Risca teacher 'relieved' as indecency ordeal ends
10:10am Friday 22nd February 2013 in Campaign news
A TEACHER cleared in court of committing an indecent act in a cinema said he was relieved the ordeal was all over.
He thanked the hundreds of parents and pupils who have supported him after a district judge found him not guilty of committing an act of outraging public decency.
Nigel Blunt, 55, of Crescent Road, Risca, had been accused of touching himself inappropriately at Newport’s Cineworld on November 8 last year by a mother and her young daughter.
But, at Cwmbran Magistrates’ Court yesterday, District Judge Richard Williams said they had misinterpreted “something innocent”
in pointing the finger of blame. A trial started earlier this month and the District Judge took the unusual step of visiting the cinema yesterday morning.
He sat where the mother and daughter had been sitting, with Mr Blunt taking the same seat he was in on November 8.
The case then resumed at Cwmbran Magistrates’ Court, where the district judge said he believed the complainants were sincere in what they alleged. However, he added: “They believe what they are saying is true, but this isn’t the same as it being correct.”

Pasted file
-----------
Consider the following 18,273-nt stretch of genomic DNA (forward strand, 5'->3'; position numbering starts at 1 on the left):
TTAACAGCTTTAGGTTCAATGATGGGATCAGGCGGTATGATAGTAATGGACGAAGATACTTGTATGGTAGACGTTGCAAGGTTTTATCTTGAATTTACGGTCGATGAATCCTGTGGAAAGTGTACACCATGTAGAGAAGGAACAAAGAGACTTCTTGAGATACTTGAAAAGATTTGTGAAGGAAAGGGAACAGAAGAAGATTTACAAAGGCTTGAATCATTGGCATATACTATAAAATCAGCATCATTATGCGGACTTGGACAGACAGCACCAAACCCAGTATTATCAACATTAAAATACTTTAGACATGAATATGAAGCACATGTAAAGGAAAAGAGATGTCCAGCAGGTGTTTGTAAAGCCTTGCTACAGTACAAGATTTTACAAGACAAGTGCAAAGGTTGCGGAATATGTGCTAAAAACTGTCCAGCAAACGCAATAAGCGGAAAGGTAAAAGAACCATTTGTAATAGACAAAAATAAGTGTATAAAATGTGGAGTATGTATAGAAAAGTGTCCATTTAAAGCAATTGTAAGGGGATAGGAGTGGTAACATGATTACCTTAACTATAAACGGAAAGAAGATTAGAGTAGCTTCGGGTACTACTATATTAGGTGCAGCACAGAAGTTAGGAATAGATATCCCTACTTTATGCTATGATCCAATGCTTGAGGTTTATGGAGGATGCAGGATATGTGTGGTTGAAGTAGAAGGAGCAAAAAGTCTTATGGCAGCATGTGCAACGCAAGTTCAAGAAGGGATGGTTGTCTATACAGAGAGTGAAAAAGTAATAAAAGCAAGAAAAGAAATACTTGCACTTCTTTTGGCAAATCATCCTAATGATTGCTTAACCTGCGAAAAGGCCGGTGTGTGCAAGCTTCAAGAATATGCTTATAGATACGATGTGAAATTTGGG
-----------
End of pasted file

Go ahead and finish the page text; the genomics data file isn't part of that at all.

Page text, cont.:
After the trial began earlier this month, hundreds of people took to social networking site Facebook, praising Mr Blunt’s teaching skills and pouring scorn on the allegations.
Mr Blunt said yesterday: “The judge said it all, I am just relieved. I am extremely grateful to everyone who joined the support campaign and this brings closure to it.”
On November 8 last year, Mr Blunt entered the cinema to watch The Sapphires – a film about an all-girl Aboriginal singing group starring Chris O’Dowd.
The mother and daughter had been the only ones in the cinema apart from Mr Blunt and had been sat four rows behind him.
Defence solicitor Jonathan Holmes said the layout of the cinema meant the pair would have been unable to see anything but the back of Mr Blunt’s head and they had mistaken his movements while he scratched his chest.
District Judge Williams said: “They went to see a film they thought was a girlie film.
When a man walked in, they were instantly wary, the daughter frightened. That instant impression clouded what came next.”
He said from visiting the cinema and sitting where they were it would have been very difficult from them to have seen much of Mr Blunt’s body, especially in dim light.
He added: “Fromtheir sense of apprehension and anxiety that a man had walked in, this affected their interpretation of his movements. I am anything but sure they could see and something innocent was misinterpreted.”